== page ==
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When you assign a lens to a Rhino viewport using ViewportProperties, the resulting image you will see is what that lens would look like on a standard SLR 36mm x 24mm film gate camera. If the viewport is not in a standard 1.5:1 aspect ratio, the minimum dimension will always be 24mm; the major dimension can be calculated by multiplying the minimum by the aspect ratio.
Lens length is the distance from the focal node to the film plane. So with a 50mm lens, the focal node of the lens is, you guessed it, 50mm from the film plane. So with our standard Rhino viewport (and a SLR camera) the resulting view angle in plan view would be 39.6 degrees:
Now, if we pop that same 50mm lens onto a motion picture camera, the film plane size changes to 24mm (this format is called Super35):
So although you are keeping the same lens length, by changing your film size, you change your field of view.
There now exists a script to do the heavy lifting for you: http://en.wiki.mcneel.com/content/upload/files/Cam_Lens_090120.zip
For the nitty gritty of what the script is doing, read below:
The first thing you need to do is to figure out the aspect ratio of your viewport. The easiest way to do this is to use the command ViewportProperties with a “-” in front of it. From there you can select the Size option. The width divided by the height will be your aspect ratio, so a 2400 wide by 1000 high viewport would be 2.4:1, or for a viewport 300 wide by 500 tall, the aspect ratio will be 1:1.67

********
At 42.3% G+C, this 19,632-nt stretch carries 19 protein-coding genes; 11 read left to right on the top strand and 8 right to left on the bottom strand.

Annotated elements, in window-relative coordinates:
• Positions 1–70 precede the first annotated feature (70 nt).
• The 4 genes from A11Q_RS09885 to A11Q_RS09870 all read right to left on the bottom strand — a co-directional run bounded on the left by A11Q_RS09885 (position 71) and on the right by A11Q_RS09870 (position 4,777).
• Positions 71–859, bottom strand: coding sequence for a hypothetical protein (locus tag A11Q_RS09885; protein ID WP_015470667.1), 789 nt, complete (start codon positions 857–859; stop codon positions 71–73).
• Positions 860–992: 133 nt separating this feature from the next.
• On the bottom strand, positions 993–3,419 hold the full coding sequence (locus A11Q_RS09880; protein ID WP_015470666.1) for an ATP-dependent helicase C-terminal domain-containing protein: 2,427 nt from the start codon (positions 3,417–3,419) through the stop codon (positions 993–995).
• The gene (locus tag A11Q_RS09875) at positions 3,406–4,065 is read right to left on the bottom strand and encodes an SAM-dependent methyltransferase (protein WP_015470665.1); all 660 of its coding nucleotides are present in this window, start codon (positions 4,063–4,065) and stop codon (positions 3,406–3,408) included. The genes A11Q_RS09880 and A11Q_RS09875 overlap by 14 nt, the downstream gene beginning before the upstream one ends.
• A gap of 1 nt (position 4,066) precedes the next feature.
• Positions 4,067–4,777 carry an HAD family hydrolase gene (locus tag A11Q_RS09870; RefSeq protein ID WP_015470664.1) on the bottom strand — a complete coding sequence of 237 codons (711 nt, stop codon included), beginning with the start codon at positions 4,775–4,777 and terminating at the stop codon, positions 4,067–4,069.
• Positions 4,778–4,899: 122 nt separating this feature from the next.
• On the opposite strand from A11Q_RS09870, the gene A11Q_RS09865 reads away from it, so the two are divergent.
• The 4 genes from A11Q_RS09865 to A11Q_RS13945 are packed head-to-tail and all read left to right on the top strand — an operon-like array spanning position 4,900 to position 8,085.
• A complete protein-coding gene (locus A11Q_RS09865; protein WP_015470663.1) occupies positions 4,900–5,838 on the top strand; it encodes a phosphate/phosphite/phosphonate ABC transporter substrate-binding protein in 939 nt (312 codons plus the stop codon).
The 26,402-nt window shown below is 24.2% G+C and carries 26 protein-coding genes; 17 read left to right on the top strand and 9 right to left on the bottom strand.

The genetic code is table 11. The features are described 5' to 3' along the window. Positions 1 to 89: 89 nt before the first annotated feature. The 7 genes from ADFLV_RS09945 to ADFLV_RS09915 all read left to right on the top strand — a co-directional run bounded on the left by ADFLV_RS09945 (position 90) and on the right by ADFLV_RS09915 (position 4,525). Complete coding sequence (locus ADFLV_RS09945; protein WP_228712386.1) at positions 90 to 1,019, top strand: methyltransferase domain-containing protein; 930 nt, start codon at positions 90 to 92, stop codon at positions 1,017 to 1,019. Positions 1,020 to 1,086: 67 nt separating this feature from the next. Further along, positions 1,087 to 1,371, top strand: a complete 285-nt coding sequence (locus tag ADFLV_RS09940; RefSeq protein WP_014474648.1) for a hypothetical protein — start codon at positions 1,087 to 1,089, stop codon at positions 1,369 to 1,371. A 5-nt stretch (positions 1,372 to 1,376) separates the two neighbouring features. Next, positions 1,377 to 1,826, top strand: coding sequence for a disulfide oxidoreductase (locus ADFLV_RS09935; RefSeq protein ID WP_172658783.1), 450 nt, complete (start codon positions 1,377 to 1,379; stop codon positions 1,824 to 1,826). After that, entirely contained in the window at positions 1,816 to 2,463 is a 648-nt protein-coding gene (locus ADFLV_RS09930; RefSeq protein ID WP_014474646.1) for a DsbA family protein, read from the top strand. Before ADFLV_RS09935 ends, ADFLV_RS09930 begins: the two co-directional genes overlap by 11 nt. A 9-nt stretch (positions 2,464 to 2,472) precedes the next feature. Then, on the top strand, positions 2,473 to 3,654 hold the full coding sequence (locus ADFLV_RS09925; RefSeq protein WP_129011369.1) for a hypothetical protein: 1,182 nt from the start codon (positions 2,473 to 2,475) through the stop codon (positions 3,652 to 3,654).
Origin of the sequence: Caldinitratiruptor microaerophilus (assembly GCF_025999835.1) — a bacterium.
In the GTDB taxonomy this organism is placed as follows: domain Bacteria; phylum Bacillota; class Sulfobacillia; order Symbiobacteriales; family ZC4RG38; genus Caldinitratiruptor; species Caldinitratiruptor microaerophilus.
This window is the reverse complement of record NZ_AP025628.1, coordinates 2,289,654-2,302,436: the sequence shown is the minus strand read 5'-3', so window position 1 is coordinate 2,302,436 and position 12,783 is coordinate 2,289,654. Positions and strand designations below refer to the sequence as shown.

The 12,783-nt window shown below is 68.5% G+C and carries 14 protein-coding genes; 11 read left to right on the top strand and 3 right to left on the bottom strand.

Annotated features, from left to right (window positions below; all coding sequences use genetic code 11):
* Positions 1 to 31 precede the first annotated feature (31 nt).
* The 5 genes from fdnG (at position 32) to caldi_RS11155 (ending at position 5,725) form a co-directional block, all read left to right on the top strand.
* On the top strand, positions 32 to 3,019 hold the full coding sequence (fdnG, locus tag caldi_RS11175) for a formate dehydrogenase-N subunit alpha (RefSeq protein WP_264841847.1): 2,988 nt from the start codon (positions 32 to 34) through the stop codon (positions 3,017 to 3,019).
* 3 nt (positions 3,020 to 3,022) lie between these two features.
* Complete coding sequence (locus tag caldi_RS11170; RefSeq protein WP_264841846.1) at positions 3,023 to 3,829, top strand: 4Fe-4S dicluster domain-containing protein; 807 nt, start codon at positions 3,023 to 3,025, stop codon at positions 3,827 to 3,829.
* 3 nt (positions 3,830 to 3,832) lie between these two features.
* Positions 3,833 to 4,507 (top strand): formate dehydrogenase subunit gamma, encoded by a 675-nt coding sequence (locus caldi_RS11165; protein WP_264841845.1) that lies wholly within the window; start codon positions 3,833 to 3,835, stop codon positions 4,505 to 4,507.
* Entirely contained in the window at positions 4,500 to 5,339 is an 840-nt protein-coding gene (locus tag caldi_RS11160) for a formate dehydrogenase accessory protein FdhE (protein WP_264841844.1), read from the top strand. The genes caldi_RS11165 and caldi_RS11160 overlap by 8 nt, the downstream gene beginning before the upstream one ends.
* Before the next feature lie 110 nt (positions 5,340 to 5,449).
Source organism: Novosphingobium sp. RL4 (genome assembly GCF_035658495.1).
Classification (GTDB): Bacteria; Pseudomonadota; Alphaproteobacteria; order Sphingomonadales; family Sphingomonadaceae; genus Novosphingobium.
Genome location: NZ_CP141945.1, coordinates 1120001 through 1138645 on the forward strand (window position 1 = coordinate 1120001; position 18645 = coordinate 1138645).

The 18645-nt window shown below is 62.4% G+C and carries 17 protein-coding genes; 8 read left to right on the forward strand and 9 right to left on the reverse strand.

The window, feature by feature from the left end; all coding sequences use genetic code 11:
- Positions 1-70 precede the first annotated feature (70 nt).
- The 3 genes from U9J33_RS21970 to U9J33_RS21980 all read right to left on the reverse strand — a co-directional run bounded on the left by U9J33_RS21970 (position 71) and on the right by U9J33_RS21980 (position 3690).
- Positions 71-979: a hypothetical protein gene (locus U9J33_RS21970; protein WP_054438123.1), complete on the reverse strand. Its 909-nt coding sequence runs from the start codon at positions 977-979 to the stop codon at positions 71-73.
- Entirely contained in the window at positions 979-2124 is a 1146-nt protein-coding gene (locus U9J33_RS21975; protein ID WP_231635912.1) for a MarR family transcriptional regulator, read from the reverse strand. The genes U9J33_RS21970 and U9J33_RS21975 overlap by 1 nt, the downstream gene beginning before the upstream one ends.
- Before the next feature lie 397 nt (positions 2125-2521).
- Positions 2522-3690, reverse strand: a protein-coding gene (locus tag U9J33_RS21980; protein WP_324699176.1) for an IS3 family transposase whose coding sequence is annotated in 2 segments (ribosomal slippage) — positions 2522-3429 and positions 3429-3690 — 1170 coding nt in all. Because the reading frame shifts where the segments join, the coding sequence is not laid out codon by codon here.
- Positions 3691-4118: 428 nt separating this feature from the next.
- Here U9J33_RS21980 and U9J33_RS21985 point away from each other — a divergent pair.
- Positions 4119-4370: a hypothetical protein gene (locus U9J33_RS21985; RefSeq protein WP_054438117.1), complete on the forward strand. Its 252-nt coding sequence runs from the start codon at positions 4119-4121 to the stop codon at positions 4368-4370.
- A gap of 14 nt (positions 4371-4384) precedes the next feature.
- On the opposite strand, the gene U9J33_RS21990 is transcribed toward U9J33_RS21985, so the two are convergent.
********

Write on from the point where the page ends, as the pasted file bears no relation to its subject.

Now that you know your aspect ratio, you can figure out the film size that Rhino is showing you. Using our 1:1.67 aspect ratio, we know that the minimum aspect dimension in a Rhino viewport is always going to be 24mm, so the film size Rhino is showing me in a 1:1.67 viewport is 24mm by (24 * 1.67), or 24mm x 40mm.
So if you were trying to see what your view angle would be with a camera with a 3“ x 5” film size (76mm x 127mm), you need to figure out what your crop multiplier is, the difference between Rhino's film plane size and the film plane size that you want. The film size I want is 127mm, Rhino is showing me 40mm. 40mm/127mm = 0.315 This is your crop multiplier. So if you wanted to see what a 150mm lens on a 3“ x 5” camera would look like in Rhino, you would have to specify a 47.25mm lens in Rhino's ViewportProperties.
Another example - You want to know what a 21mm lens looks like on a Super35 camera in 2.40:1 aspect.
Call ViewportProperties, make your viewport 720 x 300 (2.4:1). Again, we know that the minimum Rhino aspect film size will be 24mm. So with my minimum dimension at 24mm, my maximum = 2.4 24mm = 57.6mm. To get your crop angle, it's (what Rhino gives you)/(what you want) Super35 film width is 24mm, so 57.6mm/24mm = 2.4. So now I know my crop multiplier, so if I want to see what a 21mm looks like, I would have to put a (21mm 2.4) = 50.4mm lens.